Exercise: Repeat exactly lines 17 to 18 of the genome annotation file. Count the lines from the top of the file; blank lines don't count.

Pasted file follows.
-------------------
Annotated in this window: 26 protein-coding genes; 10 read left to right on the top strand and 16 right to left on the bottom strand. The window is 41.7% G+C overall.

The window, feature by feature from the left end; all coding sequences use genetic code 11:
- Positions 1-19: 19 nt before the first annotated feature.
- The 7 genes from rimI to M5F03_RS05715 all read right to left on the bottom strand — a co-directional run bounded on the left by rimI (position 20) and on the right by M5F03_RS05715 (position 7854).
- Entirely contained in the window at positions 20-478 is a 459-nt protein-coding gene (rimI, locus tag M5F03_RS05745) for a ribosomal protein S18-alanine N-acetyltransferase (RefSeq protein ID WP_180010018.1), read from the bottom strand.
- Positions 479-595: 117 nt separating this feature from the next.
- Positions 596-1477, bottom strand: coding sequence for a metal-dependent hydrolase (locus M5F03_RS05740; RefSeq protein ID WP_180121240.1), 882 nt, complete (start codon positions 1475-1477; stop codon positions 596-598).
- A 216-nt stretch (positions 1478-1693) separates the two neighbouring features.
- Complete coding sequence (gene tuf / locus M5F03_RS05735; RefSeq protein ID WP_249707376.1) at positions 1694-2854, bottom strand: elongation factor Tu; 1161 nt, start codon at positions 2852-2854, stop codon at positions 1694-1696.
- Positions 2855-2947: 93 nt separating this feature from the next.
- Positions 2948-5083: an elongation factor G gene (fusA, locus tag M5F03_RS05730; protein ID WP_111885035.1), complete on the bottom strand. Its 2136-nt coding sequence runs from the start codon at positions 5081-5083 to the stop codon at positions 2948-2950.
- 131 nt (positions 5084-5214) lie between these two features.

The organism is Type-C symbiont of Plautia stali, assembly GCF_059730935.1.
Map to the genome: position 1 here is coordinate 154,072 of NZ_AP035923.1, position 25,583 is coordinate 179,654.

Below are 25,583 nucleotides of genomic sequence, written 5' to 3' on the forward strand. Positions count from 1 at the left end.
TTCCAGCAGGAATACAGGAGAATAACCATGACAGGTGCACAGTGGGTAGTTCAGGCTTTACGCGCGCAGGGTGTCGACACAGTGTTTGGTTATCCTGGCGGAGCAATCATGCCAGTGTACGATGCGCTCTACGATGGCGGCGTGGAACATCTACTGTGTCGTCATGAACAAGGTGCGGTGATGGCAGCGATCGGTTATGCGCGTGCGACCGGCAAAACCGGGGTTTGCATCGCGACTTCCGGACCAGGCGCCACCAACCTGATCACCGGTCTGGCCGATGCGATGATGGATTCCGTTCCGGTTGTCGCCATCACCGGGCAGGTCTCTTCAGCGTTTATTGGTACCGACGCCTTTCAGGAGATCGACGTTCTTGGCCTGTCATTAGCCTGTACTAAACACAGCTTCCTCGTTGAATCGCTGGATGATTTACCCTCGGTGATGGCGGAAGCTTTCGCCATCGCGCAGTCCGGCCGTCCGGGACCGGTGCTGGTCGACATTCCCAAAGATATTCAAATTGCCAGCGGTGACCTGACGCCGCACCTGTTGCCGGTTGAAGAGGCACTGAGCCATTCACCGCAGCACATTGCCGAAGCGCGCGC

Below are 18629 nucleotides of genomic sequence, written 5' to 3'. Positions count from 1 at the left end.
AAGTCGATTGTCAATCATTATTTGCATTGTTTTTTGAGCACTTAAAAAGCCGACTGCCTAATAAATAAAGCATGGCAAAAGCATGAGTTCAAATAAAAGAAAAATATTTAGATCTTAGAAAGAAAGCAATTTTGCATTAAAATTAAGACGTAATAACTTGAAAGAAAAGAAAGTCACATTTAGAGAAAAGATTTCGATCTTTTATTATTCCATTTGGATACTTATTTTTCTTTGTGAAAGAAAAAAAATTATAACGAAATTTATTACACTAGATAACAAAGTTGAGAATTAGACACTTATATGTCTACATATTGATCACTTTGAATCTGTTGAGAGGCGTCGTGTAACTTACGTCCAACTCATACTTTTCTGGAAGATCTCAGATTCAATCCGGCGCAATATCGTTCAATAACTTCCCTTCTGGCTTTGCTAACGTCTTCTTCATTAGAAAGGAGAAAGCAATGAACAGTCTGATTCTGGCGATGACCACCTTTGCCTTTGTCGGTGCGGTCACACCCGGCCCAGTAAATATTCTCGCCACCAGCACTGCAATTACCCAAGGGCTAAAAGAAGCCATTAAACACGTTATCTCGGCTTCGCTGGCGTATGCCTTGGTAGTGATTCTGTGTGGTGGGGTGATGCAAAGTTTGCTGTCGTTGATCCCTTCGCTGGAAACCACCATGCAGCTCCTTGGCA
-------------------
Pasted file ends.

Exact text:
Below are 18629 nucleotides of genomic sequence, written 5' to 3'. Positions count from 1 at the left end.
AAGTCGATTGTCAATCATTATTTGCATTGTTTTTTGAGCACTTAAAAAGCCGACTGCCTAATAAATAAAGCATGGCAAAAGCATGAGTTCAAATAAAAGAAAAATATTTAGATCTTAGAAAGAAAGCAATTTTGCATTAAAATTAAGACGTAATAACTTGAAAGAAAAGAAAGTCACATTTAGAGAAAAGATTTCGATCTTTTATTATTCCATTTGGATACTTATTTTTCTTTGTGAAAGAAAAAAAATTATAACGAAATTTATTACACTAGATAACAAAGTTGAGAATTAGACACTTATATGTCTACATATTGATCACTTTGAATCTGTTGAGAGGCGTCGTGTAACTTACGTCCAACTCATACTTTTCTGGAAGATCTCAGATTCAATCCGGCGCAATATCGTTCAATAACTTCCCTTCTGGCTTTGCTAACGTCTTCTTCATTAGAAAGGAGAAAGCAATGAACAGTCTGATTCTGGCGATGACCACCTTTGCCTTTGTCGGTGCGGTCACACCCGGCCCAGTAAATATTCTCGCCACCAGCACTGCAATTACCCAAGGGCTAAAAGAAGCCATTAAACACGTTATCTCGGCTTCGCTGGCGTATGCCTTGGTAGTGATTCTGTGTGGTGGGGTGATGCAAAGTTTGCTGTCGTTGATCCCTTCGCTGGAAACCACCATGCAGCTCCTTGGCA